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A Ghost Story Hardcover – August 21, 2001
"Children of Blood and Bone"
Tomi Adeyemi conjures a stunning world of dark magic and danger in her West African-inspired fantasy debut. Learn more
From School Library Journal
K-Gr 2-Stunning full-color photographs of an African-American family fail to make up for a weak story. The tale is told first from Jonathan's point of view-he believes there is a ghost in his room that knocks his books off the shelves and throws his basketball in the fish tank. Then his sister, Celeste, chimes in, describing how she loves to sing and how her jealous brother is imagining a crazy ghost. They both are anxiously awaiting their uncle's visit. The relative arrives and readers see photos that depict his life out West. Then he listens to Celeste sing and helps Jonathan catch his ghost with a sheet, throwing it out the window. The clear photographs with intriguing shadows capture flying objects and tell the story of a very caring family. It is touching how Uncle Pete pays attention to both children. However, the story is disjointed and lacks cohesion. Readers are left confused and unsatisfied-does the ghost really exist? Turn to Crews's more successful photo-essays, such as Snowball (1997) and You Are Here (1998, both Greenwillow), for a better appreciation of her art.
Anne Knickerbocker, Cedar Brook Elementary School, Houston, TX
Copyright 2001 Cahners Business Information, Inc.
About the Author
Nina Crews grew up n New York City. After graduating from Yale University in 1985, she worked in commercial animation production and contributed illustrations to magazines, including the Village Voice and Parenting. Her first picture book, One Hot Summer Day, was published in 1995. It was followed by I'll Catch the Moon and Snowball.
In her own words....
"I look back to move forward on a new children's book. I try to remember a much younger me and recreate some of the things that delighted me then. These pleasures were often quite simple, perhaps the shape or taste of something or the colors that it evoked-and everything was set against a noisy, busy, city backdrop.
"I was raised in New York City. I think I've always loved it. There may have been more tall buildings than trees, but I enjoyed the city and all its variety. The people, the neighborhoods, all of the city's quirkiness were endlessly exciting.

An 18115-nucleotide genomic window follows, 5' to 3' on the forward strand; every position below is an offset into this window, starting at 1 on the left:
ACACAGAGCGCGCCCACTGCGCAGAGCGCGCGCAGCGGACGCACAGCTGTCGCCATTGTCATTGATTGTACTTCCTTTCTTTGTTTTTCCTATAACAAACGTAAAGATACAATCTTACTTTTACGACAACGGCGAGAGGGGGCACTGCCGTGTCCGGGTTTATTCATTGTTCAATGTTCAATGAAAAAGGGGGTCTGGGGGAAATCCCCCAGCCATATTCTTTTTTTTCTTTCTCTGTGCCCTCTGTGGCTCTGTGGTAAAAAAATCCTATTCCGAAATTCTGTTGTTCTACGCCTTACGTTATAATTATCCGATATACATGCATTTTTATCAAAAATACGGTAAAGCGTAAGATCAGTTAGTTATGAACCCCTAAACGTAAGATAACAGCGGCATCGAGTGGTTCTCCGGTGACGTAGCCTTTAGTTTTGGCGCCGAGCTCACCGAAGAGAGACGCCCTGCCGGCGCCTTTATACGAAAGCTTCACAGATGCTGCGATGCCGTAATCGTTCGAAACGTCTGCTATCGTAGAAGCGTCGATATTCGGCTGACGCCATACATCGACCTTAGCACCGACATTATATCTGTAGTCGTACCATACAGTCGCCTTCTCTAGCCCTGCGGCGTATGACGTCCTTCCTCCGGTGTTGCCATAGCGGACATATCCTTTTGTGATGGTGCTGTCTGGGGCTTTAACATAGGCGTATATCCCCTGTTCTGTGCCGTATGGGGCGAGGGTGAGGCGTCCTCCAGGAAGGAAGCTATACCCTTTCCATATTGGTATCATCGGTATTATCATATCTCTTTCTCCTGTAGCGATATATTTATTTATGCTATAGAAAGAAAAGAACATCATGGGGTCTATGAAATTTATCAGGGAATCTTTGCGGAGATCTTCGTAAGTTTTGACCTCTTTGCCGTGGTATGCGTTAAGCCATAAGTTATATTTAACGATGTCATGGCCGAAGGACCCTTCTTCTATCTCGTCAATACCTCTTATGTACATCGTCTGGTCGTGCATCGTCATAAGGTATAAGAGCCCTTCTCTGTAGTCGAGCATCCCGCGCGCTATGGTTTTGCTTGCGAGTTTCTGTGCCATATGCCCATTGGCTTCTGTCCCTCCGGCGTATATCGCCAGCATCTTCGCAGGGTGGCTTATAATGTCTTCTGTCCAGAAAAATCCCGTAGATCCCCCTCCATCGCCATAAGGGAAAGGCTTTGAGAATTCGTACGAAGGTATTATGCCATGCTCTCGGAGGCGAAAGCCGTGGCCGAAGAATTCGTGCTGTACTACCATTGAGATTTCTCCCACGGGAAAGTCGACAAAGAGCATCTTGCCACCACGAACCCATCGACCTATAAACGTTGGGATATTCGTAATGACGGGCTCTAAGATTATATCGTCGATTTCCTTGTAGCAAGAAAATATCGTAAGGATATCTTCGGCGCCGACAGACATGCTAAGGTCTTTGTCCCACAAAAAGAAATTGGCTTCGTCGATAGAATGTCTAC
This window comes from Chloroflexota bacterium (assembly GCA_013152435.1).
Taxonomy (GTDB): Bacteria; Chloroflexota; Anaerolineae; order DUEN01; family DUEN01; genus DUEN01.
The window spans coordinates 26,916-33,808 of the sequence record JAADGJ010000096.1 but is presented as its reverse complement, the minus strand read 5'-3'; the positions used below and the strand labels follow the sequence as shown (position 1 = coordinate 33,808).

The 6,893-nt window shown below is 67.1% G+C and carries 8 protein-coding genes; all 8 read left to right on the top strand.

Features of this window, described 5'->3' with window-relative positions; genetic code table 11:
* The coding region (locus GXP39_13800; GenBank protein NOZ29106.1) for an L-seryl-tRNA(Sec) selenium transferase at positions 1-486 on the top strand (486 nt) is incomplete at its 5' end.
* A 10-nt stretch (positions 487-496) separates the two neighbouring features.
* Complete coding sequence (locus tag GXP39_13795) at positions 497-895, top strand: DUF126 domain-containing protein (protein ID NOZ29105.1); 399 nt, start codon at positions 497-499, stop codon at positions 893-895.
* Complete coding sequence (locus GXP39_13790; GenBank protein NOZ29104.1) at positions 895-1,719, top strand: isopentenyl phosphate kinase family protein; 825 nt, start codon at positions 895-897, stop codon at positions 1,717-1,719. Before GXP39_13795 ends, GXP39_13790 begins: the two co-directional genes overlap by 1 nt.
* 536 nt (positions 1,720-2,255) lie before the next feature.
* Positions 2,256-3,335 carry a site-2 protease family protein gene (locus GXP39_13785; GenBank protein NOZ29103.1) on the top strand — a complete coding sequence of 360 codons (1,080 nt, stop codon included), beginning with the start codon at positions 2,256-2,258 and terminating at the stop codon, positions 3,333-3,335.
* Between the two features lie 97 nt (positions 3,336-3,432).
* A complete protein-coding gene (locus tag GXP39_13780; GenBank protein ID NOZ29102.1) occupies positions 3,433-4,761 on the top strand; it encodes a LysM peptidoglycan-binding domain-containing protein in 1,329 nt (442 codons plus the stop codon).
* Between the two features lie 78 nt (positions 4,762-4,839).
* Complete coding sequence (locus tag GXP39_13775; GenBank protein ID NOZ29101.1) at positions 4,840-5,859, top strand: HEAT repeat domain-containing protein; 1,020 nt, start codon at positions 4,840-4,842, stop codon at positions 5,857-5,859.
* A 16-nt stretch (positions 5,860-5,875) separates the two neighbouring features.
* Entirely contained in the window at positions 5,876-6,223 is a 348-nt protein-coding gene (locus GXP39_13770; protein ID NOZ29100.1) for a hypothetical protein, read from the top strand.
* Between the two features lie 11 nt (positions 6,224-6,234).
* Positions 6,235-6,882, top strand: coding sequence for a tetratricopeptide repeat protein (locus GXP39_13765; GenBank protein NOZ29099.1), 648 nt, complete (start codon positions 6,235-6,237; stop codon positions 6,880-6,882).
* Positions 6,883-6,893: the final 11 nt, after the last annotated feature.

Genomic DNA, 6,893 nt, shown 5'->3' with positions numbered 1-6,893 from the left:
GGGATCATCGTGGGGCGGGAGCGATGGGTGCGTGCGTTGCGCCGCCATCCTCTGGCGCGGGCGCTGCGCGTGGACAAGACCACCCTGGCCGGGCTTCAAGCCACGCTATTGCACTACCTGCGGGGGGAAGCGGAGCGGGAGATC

"I started taking pictures at an early age, and the city was my first subject. I grew up in a family of artists and saw the children's-book business firsthand. My parents, Donald Crews and Ann Jonas, always encouraged my sister and me in all our art projects. I had wellrounded art training in high school but became more focused on photography in college. Since then I have been working in commercial animation production and doing freelance photo-collage illustration.
"I love making collages. Some of my favorite artists—Romare Bearden, Hannah Hoch, and Man Ray—combined photography and collage. Collage allows me to use photography playfully and to tell a story on many levels.
"I enjoy photographing children. The interaction always adds something to the project; their performances always give me new ideas. I try to keep the photography session as loose as possible. Collaging the images allows me a great deal of freedom. Basically, almost anything can happen.
"Writing the text is another kind of challenge. I try to find a good balance between the written story and the visual story. Each one should help the other. Picture books are the combination of two forms of poetry, written and visual, and their flow should be musical. I find myself reading a lot of poetry while I work on ideas.
"As a child I loved books and I loved to look. The more there was to see in any one image, the better. I also loved books that were set in city places. I hope that a new generation will get these same pleasures from my books."
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